The PARR tool is a huge step forward.
The PARR algorithm as described by Billings et al is a welcome tool
in the bid of the Health Service to cut down on unplanned secondary care
expenditures. Such tools have been developed in various settings before
now but most of these have focused on one condition or have used far fewer
variables to predict risk of rehospitalisation (1).
The authors however do not make explicit the degree of overlap
between the two 10% samples used to develop and test the algorithm. If any
reasonable degree of overlap existed, it could turn to be a case of
‘garbage in, garbage out’. Conclusions on the validity of the algorithm
would more convincing if it was tested on a population not included in its
development. It has to be said however that the use of a 10% sample,
rather than higher, would minimise the likelihood of a significant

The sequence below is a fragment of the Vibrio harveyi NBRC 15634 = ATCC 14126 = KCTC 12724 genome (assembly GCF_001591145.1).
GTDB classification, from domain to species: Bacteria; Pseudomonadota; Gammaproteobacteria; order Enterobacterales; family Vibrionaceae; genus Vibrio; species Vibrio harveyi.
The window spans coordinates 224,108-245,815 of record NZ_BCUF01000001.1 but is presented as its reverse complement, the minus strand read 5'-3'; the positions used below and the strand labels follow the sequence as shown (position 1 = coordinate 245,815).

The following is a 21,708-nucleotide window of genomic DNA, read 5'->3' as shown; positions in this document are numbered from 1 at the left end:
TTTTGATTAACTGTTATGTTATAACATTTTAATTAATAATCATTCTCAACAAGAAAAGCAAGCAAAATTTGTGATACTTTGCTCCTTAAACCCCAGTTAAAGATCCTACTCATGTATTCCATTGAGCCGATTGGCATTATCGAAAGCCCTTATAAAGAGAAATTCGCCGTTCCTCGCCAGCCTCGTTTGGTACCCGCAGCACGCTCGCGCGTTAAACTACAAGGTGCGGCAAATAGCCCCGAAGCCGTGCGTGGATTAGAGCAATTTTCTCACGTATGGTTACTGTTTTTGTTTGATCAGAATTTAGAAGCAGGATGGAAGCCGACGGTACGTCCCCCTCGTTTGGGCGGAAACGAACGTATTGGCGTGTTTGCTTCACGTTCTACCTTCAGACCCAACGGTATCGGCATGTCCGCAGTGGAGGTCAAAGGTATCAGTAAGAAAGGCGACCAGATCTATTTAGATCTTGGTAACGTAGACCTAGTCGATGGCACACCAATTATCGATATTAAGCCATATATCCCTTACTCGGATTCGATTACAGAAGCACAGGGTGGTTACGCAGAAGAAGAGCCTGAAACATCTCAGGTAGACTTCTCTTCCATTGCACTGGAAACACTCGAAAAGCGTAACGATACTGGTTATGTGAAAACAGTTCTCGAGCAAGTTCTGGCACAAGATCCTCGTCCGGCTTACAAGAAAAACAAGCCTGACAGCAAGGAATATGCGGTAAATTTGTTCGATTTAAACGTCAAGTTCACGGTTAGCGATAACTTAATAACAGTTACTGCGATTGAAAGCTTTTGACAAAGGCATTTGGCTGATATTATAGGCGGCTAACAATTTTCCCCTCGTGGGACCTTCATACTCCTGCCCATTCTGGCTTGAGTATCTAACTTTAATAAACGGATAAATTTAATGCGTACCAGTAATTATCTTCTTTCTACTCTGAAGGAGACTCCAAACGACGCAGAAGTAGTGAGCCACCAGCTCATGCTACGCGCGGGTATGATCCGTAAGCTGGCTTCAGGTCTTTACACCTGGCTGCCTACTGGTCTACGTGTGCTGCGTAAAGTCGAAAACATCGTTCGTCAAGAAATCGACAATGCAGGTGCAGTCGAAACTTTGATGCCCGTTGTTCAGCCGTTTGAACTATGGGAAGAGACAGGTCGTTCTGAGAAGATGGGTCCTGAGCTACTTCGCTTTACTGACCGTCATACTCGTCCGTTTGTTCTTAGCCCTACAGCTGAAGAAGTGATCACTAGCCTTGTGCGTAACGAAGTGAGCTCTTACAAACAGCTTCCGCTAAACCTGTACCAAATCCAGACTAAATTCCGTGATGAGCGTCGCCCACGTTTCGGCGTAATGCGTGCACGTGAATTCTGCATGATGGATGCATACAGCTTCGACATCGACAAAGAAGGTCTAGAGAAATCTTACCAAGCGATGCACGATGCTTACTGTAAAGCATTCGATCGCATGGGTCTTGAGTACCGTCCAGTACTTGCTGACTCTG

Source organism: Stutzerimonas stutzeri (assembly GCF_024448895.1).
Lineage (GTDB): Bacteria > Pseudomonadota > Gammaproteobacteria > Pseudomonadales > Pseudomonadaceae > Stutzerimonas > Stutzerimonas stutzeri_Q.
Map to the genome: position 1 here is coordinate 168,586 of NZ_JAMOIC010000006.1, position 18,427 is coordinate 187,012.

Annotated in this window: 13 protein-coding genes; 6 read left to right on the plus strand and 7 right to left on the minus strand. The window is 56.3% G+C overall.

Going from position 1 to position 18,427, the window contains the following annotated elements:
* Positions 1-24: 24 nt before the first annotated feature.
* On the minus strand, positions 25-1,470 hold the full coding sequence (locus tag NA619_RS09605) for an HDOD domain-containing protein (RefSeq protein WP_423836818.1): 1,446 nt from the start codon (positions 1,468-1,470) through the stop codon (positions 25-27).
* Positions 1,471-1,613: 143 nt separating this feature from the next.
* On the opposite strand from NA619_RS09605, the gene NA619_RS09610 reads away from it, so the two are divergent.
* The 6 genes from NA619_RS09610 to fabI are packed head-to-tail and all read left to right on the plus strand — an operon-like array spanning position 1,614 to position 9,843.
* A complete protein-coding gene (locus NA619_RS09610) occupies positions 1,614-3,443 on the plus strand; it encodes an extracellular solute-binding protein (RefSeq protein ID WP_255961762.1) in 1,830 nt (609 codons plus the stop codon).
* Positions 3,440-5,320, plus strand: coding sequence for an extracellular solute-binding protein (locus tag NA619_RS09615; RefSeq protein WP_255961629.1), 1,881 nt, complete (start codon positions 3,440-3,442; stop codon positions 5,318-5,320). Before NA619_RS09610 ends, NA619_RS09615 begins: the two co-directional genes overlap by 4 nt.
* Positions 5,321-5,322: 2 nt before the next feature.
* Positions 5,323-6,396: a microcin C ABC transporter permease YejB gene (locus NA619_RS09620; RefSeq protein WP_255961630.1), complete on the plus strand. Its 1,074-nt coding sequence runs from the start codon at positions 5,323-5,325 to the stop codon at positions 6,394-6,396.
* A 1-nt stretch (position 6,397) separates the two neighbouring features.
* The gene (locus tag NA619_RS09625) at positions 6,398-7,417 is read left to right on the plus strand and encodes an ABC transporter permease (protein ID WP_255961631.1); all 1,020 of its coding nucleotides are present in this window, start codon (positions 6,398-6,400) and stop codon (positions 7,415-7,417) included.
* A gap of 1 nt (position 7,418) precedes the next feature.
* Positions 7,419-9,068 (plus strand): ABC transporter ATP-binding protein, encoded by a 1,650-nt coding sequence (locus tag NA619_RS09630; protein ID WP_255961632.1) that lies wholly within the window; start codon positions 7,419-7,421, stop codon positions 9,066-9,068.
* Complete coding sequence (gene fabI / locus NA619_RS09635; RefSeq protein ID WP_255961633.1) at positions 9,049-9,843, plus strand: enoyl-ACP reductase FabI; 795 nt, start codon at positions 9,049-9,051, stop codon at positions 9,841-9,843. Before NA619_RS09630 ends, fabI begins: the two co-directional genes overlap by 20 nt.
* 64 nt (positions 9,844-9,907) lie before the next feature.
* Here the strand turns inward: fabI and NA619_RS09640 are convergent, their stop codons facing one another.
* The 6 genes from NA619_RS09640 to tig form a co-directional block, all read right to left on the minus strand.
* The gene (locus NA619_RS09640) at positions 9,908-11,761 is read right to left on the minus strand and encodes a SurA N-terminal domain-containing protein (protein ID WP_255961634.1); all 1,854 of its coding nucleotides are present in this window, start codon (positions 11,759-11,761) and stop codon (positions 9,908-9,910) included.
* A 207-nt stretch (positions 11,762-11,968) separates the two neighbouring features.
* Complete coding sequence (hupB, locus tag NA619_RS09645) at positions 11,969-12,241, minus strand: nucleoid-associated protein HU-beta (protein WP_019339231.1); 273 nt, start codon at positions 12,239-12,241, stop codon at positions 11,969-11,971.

In describing the limitations of their approach, the authors call
attention to the inherent quality deficiencies in the Hospital Episode
Statistics (HES) data, stating that there was however a tendency to under-
prediction, rather than over-prediction. One wonders how true this is
considering the tendency of HES data to include Finished Consultant
Episodes (FCEs) rather than actual admissions. Could they have been more
explicit about how this possibility was dealt with, especially as some of
the conditions they focused on could attract more than one FCEs per
admission (e.g. alcohol related diagnoses could attract traumatologist,
hepatologist and psychiatrist attention)?
Overall, the effort was well thought out and the PARR tool promises
to mark a key turning point in the way intensive case management is
thought about, especially when the next phase of the development
incorporating a wider set of variables is completed.
1. Stukenborg G, Wagner DP, Dembling BP, Connors AF. A Method for
Assessing the Risk of Influenza Attributable Rehospitalization. Available
Accessed 15th August 2006.
Competing interests: No competing interests